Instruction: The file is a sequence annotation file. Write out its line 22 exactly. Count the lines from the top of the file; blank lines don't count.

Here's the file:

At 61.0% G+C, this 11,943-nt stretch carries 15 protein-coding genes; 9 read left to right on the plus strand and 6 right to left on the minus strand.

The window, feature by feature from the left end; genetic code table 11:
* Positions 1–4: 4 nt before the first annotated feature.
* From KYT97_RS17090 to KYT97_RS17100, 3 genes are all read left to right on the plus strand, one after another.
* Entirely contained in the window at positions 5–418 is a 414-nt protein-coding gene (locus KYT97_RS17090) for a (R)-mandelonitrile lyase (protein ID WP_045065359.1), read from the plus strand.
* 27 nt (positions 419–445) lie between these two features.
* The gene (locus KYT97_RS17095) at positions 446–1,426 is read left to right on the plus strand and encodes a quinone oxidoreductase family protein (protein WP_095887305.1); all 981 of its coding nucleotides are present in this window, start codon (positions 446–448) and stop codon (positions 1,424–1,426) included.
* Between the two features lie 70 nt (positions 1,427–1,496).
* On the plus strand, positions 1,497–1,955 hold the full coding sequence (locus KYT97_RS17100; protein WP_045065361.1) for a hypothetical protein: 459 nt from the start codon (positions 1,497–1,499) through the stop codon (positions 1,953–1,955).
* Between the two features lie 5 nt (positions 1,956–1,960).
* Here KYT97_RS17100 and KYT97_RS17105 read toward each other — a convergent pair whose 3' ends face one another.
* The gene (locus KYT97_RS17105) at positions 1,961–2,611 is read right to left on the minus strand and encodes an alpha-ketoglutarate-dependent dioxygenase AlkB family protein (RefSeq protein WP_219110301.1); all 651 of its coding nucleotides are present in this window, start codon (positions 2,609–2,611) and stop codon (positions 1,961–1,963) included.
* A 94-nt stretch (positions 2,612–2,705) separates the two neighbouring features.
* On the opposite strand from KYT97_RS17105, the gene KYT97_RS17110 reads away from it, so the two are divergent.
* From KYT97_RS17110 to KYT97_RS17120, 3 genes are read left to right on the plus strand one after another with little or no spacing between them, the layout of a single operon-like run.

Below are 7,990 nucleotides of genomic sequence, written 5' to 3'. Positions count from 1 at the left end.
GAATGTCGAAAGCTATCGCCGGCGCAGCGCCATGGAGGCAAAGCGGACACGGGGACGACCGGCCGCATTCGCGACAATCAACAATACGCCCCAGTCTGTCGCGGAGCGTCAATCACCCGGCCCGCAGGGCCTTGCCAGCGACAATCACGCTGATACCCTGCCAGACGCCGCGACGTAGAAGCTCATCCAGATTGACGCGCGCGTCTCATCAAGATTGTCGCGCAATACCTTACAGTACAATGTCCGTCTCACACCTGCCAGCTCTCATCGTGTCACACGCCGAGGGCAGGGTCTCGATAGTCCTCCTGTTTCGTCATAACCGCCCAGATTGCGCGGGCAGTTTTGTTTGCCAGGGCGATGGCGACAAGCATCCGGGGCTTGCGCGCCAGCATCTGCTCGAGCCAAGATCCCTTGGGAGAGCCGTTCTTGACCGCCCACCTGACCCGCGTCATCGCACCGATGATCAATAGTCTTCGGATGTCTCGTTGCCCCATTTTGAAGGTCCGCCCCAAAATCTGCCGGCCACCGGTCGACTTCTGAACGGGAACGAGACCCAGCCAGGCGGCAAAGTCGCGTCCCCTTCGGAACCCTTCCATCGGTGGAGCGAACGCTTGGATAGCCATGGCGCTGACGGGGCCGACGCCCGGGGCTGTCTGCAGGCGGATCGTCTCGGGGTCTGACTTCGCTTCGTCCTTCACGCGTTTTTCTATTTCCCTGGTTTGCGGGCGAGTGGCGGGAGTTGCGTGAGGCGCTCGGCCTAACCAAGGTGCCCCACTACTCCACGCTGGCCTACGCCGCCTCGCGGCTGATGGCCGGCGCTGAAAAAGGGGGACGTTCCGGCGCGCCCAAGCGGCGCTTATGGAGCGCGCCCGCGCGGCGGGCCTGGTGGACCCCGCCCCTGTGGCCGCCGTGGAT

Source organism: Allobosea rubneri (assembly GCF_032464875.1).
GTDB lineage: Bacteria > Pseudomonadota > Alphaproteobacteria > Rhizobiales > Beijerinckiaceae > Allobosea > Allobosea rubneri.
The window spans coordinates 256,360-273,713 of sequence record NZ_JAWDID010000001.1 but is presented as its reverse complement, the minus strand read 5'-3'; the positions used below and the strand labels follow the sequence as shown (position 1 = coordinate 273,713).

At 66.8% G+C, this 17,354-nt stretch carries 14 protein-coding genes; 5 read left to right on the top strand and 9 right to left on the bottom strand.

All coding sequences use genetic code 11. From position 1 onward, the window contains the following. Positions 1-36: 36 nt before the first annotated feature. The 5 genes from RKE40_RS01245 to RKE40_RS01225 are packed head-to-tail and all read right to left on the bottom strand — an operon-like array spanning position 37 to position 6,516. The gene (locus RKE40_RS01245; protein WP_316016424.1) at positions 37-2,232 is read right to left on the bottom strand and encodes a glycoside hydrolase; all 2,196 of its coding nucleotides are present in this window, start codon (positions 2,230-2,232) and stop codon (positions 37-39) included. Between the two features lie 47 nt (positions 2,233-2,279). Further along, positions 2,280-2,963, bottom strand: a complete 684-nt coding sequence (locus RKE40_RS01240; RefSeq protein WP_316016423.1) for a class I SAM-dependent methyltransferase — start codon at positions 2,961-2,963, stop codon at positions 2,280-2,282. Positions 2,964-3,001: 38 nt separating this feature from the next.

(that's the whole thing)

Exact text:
All coding sequences use genetic code 11. From position 1 onward, the window contains the following. Positions 1-36: 36 nt before the first annotated feature. The 5 genes from RKE40_RS01245 to RKE40_RS01225 are packed head-to-tail and all read right to left on the bottom strand — an operon-like array spanning position 37 to position 6,516. The gene (locus RKE40_RS01245; protein WP_316016424.1) at positions 37-2,232 is read right to left on the bottom strand and encodes a glycoside hydrolase; all 2,196 of its coding nucleotides are present in this window, start codon (positions 2,230-2,232) and stop codon (positions 37-39) included. Between the two features lie 47 nt (positions 2,233-2,279). Further along, positions 2,280-2,963, bottom strand: a complete 684-nt coding sequence (locus RKE40_RS01240; RefSeq protein WP_316016423.1) for a class I SAM-dependent methyltransferase — start codon at positions 2,961-2,963, stop codon at positions 2,280-2,282. Positions 2,964-3,001: 38 nt separating this feature from the next.